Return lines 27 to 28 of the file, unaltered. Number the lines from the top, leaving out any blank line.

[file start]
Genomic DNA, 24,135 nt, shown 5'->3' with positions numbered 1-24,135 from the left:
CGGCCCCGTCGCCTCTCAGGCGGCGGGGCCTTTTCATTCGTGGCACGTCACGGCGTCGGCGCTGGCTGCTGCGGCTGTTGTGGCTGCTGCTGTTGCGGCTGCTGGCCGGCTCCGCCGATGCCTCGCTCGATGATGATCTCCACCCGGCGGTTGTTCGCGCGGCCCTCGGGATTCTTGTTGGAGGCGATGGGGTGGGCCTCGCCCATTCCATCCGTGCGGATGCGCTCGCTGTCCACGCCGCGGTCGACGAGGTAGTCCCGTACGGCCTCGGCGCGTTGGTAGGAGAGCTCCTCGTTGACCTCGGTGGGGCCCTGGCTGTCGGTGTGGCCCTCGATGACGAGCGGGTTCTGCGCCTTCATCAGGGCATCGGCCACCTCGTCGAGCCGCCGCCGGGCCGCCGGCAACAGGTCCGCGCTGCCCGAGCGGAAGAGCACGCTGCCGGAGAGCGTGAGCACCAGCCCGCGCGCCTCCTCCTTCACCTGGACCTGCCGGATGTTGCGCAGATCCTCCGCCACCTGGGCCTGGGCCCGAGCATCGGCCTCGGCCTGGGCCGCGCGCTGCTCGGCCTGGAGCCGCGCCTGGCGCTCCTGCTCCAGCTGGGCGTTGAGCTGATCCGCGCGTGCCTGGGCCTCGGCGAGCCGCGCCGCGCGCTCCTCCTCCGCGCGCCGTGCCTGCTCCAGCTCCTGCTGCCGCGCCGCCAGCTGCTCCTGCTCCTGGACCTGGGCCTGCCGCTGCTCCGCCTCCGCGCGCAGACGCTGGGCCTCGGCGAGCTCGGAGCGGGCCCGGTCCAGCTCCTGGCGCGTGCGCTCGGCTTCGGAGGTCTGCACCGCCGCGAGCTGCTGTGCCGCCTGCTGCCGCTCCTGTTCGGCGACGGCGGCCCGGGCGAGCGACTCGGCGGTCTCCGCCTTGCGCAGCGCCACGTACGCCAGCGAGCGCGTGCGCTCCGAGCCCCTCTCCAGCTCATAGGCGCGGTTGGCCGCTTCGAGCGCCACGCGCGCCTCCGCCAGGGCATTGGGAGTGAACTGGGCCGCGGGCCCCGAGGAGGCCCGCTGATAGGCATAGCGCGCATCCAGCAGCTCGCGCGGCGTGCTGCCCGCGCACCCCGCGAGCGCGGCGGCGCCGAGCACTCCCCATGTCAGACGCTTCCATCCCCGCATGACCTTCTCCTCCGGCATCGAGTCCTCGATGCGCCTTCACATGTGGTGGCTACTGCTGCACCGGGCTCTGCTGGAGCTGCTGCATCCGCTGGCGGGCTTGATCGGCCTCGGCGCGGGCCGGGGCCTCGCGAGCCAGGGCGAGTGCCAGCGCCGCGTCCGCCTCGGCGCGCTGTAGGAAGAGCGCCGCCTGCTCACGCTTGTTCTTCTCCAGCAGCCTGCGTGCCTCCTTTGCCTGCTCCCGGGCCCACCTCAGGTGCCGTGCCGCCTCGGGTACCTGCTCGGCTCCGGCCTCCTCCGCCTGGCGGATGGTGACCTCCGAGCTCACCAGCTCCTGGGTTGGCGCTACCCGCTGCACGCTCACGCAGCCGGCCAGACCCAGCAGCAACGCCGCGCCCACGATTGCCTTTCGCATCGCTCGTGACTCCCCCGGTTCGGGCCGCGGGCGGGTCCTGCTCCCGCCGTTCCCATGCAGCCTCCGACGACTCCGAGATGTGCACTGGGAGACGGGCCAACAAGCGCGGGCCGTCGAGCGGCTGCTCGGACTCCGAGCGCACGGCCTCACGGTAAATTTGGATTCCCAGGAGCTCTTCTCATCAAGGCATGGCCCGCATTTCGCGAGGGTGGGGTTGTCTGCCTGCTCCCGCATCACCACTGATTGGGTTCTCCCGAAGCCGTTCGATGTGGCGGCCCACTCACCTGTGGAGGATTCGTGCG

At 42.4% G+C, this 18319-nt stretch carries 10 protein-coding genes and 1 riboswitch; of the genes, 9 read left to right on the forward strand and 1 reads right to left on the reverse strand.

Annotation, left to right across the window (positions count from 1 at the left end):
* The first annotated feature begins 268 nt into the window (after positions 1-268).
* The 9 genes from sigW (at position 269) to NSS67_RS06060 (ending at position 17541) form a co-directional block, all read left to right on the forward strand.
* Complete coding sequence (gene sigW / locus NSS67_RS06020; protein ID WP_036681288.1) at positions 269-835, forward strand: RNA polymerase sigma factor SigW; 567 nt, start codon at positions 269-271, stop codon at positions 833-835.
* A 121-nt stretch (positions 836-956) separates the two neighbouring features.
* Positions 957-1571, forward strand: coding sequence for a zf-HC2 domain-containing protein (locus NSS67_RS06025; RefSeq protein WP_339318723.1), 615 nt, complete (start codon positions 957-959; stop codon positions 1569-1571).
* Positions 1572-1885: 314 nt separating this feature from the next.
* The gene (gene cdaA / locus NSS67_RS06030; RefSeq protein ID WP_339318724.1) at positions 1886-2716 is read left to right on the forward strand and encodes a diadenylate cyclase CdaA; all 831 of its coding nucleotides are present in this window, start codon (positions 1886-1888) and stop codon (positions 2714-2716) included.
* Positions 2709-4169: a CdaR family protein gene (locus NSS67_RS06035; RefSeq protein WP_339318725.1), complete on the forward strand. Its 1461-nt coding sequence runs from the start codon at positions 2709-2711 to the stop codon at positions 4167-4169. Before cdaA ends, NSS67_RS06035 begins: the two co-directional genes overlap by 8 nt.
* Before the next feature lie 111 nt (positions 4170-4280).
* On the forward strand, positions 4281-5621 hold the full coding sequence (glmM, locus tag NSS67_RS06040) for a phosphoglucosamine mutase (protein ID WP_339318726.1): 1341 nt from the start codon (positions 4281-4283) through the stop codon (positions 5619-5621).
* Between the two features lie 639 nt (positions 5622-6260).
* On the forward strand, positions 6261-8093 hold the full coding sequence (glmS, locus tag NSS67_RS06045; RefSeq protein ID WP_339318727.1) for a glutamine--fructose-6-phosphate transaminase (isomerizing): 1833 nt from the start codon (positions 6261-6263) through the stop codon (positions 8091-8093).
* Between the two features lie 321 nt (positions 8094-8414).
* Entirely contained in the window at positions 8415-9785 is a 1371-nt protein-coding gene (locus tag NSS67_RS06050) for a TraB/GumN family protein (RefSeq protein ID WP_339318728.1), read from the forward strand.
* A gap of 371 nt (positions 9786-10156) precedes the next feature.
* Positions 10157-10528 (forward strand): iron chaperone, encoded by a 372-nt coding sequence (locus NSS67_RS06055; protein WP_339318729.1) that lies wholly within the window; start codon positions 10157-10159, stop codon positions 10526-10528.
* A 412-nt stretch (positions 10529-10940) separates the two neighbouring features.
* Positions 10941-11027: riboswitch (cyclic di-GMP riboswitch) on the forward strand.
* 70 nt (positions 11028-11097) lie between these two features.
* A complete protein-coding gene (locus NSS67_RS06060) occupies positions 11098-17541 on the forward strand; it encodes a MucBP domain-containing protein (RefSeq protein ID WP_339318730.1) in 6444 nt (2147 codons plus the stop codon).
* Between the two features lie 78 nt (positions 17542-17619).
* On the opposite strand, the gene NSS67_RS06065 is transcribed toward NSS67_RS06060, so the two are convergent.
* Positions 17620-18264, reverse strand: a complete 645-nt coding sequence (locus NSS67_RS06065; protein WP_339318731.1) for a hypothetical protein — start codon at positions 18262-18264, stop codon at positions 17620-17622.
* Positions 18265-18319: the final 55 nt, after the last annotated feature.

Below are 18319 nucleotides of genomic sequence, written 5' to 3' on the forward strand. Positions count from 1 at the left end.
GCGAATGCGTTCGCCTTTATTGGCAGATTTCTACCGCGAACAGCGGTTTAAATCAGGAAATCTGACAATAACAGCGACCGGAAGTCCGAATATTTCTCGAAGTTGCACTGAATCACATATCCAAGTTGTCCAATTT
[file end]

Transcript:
* Positions 17620-18264, reverse strand: a complete 645-nt coding sequence (locus NSS67_RS06065; protein WP_339318731.1) for a hypothetical protein — start codon at positions 18262-18264, stop codon at positions 17620-17622.
* Positions 18265-18319: the final 55 nt, after the last annotated feature.